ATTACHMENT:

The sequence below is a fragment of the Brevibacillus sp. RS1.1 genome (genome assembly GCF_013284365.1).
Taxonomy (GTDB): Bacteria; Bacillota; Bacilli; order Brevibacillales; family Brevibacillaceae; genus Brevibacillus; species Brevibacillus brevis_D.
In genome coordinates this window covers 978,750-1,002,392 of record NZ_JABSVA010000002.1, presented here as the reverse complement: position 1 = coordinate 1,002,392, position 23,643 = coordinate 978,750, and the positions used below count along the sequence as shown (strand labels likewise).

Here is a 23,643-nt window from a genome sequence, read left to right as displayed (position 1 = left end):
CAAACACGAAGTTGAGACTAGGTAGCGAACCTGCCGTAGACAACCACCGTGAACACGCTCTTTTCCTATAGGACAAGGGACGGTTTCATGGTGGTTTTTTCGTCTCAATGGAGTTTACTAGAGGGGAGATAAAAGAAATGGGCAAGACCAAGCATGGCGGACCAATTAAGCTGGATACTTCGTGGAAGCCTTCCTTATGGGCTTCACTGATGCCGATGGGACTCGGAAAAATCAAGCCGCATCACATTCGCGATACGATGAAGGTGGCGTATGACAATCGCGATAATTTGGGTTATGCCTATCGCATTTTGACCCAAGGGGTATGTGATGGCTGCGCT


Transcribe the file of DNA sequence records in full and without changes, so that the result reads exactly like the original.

The sequence below is a fragment of the Brevibacillus sp. RS1.1 genome (genome assembly GCF_013284365.1).
Taxonomy (GTDB): Bacteria; Bacillota; Bacilli; order Brevibacillales; family Brevibacillaceae; genus Brevibacillus; species Brevibacillus brevis_D.
In genome coordinates this window covers 978,750-1,002,392 of record NZ_JABSVA010000002.1, presented here as the reverse complement: position 1 = coordinate 1,002,392, position 23,643 = coordinate 978,750, and the positions used below count along the sequence as shown (strand labels likewise).

Here is a 23,643-nt window from a genome sequence, read left to right as displayed (position 1 = left end):
CAAACACGAAGTTGAGACTAGGTAGCGAACCTGCCGTAGACAACCACCGTGAACACGCTCTTTTCCTATAGGACAAGGGACGGTTTCATGGTGGTTTTTTCGTCTCAATGGAGTTTACTAGAGGGGAGATAAAAGAAATGGGCAAGACCAAGCATGGCGGACCAATTAAGCTGGATACTTCGTGGAAGCCTTCCTTATGGGCTTCACTGATGCCGATGGGACTCGGAAAAATCAAGCCGCATCACATTCGCGATACGATGAAGGTGGCGTATGACAATCGCGATAATTTGGGTTATGCCTATCGCATTTTGACCCAAGGGGTATGTGATGGCTGCGCT